A new report by the Health and Safety Executive (HSE) concludes that Britain’s existing health and safety system is flexible enough to deal with any hazards and risks from energy developments, and to achieve sensible risk management.
HSE's report, published today, is in response to a request from Energy Minister Malcolm Wicks for an expert report to the Government’s energy review on health and safety issues associated with a range of energy developments, and on the potential role of pre-licensing assessments of nuclear reactor designs should the Government decide to look further into new nuclear electricity generation.
Announcing the report, HSE Chief Executive Geoffrey Podger said: “The analysis of the risks and hazards associated with the energy developments reviewed in our report suggests that the existing framework of controls is adequate. We have identified a number of areas where a more specific review of current arrangements is required. The urgency and priority that attaches to these areas, and the resourcing consequences for HSE, will depend on the decisions the Government takes at the conclusion of its review.”
The report covers gas storage; carbon capture and storage (CCS); some renewable sources (wind, wave, tidal and biomass); distributed generation, including hydrogen; nuclear power; and clean coal technology. Its key findings are:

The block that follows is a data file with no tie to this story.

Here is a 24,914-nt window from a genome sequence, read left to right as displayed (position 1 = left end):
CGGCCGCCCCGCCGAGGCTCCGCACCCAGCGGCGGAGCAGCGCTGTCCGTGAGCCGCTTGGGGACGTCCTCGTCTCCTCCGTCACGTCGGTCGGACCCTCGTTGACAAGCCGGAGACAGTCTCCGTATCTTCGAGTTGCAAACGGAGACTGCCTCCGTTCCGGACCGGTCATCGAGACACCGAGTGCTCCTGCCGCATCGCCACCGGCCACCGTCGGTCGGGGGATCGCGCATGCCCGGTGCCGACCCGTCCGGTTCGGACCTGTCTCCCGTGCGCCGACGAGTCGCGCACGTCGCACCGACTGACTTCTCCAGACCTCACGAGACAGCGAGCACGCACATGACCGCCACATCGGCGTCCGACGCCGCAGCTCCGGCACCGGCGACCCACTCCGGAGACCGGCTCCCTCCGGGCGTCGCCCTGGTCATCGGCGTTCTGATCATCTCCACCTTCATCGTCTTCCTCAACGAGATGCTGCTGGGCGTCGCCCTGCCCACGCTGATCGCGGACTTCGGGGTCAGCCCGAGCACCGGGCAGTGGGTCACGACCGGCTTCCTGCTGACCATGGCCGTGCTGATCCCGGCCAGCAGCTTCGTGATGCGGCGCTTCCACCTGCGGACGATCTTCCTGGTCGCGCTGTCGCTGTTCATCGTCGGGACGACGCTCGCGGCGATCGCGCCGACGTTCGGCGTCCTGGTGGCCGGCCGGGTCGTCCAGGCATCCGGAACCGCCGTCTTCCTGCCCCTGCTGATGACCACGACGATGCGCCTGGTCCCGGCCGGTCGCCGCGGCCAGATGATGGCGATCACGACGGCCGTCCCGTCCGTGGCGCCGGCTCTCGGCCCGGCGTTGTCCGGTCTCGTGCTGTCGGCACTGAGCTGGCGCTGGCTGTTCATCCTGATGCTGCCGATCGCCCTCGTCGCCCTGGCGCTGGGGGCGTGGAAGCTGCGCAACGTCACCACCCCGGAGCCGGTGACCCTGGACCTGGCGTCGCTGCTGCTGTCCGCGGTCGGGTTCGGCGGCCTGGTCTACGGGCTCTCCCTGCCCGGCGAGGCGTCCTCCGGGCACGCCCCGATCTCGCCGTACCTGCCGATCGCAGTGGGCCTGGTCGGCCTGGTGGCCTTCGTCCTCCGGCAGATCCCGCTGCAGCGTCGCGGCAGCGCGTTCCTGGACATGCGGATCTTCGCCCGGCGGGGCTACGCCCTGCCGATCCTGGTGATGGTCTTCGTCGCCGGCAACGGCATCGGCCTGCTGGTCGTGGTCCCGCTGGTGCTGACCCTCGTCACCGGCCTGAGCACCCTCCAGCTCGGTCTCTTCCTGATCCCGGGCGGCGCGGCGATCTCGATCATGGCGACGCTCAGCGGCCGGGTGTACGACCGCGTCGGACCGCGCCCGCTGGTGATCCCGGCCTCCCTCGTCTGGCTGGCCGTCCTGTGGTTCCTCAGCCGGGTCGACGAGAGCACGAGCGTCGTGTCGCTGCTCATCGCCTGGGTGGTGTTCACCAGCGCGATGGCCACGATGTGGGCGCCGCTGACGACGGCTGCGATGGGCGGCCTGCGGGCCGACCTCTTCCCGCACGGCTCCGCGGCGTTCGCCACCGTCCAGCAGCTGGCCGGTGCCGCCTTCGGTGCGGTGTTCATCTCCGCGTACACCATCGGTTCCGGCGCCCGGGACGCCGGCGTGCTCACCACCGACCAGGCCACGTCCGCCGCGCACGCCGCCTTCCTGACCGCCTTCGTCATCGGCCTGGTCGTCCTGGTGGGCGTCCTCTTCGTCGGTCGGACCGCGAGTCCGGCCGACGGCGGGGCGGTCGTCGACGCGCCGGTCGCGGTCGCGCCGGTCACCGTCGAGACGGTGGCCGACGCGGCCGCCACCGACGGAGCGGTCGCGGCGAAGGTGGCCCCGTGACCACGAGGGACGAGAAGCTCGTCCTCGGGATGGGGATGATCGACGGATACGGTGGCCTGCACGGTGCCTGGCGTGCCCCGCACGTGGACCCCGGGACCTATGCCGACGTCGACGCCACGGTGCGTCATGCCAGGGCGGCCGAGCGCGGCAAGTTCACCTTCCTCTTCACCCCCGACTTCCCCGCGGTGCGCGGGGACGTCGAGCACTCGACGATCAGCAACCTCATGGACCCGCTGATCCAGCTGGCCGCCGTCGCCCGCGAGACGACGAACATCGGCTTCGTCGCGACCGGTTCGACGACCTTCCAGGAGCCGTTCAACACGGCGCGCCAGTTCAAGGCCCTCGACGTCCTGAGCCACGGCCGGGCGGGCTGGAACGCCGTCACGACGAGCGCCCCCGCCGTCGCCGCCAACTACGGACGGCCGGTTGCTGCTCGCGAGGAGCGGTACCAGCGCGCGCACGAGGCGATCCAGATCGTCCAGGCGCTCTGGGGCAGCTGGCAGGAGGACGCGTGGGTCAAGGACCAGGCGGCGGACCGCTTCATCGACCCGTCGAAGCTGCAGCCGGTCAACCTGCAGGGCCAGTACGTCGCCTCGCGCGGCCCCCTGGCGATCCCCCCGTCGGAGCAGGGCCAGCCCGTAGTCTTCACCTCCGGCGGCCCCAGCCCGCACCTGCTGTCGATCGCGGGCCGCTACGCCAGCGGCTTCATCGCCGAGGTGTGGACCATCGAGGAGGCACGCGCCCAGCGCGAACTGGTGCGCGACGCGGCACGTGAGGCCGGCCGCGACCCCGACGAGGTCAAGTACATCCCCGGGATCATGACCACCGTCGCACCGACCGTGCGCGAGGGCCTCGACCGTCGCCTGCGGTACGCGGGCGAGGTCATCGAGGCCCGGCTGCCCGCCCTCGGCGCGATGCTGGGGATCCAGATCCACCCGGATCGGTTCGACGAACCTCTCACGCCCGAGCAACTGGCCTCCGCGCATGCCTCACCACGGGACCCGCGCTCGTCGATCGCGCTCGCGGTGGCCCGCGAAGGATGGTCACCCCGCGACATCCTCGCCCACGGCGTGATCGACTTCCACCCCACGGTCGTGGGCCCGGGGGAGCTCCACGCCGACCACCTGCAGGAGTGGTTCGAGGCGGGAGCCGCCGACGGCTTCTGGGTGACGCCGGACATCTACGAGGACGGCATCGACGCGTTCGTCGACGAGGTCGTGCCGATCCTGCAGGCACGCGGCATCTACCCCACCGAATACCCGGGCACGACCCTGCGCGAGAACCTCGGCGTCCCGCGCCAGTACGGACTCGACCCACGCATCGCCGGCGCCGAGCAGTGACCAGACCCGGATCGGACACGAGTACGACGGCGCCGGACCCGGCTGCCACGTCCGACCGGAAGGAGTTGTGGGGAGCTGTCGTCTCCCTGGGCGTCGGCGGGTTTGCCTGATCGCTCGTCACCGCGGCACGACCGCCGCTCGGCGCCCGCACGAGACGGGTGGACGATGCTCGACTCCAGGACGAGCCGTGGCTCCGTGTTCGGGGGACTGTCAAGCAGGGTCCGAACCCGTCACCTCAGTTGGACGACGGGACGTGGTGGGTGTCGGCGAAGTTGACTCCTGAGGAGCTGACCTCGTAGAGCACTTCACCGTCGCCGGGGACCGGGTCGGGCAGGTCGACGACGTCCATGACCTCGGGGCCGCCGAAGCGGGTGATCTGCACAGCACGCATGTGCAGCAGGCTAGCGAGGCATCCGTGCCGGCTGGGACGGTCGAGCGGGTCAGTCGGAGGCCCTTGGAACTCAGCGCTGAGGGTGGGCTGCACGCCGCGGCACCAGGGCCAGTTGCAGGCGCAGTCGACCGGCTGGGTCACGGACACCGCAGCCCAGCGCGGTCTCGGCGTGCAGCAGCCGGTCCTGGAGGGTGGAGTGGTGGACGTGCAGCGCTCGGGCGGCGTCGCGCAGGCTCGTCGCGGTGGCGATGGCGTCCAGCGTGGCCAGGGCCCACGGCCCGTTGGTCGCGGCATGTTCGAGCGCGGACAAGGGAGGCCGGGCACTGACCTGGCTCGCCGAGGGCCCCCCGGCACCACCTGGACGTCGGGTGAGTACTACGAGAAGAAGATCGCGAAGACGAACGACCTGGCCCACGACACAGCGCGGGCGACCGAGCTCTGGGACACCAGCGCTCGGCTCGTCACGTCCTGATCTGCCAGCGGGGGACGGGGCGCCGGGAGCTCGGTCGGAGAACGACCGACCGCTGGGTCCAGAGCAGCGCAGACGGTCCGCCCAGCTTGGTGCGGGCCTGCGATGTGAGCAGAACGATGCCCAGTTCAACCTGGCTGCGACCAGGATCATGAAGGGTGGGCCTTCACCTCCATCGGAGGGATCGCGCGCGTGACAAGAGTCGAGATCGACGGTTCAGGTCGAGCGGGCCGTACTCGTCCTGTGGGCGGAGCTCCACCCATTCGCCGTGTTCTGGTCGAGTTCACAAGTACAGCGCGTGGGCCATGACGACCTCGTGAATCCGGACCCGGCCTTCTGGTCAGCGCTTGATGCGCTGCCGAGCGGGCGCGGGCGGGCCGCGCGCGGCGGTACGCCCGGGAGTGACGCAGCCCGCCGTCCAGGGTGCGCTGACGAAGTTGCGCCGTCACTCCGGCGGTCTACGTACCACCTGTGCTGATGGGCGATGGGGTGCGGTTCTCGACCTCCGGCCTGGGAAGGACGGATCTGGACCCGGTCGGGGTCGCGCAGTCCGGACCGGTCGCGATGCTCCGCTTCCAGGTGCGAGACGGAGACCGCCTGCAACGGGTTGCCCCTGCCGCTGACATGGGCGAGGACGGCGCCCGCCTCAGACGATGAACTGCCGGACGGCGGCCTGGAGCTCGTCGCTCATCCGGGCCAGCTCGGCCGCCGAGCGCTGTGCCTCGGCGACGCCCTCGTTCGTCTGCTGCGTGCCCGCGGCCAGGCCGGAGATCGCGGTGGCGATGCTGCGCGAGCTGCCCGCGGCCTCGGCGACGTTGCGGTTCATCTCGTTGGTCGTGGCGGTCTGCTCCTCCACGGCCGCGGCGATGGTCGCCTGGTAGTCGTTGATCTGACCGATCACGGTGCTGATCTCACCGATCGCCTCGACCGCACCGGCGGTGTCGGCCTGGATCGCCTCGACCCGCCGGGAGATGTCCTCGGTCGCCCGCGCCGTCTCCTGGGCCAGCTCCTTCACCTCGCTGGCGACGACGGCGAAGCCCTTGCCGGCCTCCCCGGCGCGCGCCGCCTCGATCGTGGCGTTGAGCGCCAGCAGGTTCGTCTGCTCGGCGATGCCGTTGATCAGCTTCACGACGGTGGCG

- Hazards and risks of gas storage are significant but generally well understood and can be managed through existing arrangements and standards. Some review of the current legal framework is needed to ensure adequacy of major hazard controls in this area;
- CCS is a large scale, potentially challenging new technology but enough is known to conclude that the risks of its deployment are tolerable. Maintaining safety standards will depend on filling gaps in the knowledge base, developing new standards and reviewing the regulatory framework.
- Current law is generally adequate to cover risks associated with wind energy. The main need is for more attention to safe design and integrity and (onshore) closer scrutiny at the land use planning stage. Wave and tidal energy are much less developed, but the risks are expected to be comparable to offshore wind;
- Biomass processes are not particularly novel and any expanded use is not likely to require change to current arrangements. The main need is for training and familiarisation of those operating the processes;
- Distributed generation involves a wide range of applications and associated risks. The risks are no different from those commonly encountered elsewhere, so can be adequately controlled through current arrangements. There is a greater need in future to isolate parts of the network to ensure safe working.
- Nuclear risks are well known and understood. HSE’s expectation is that “third generation” reactor systems will demonstrate appropriate levels of safety with risk no greater than those of existing reactors.
- On nuclear prelicensing, the report proposes a two-phase approach; a reactor design authorisation process based on a generic site concept and a site- and operator-specific assessment on which to base the granting of a nuclear site licence. This process is intended to provide a more transparent, rigorous and robust regulatory approach to the safety of any new nuclear reactors
- Cleaner coal technologies are developed from well-understood techniques and present acceptable risks, which can be controlled under current arrangements. There is a need for more information and close monitoring of critical areas, especially underground gasification.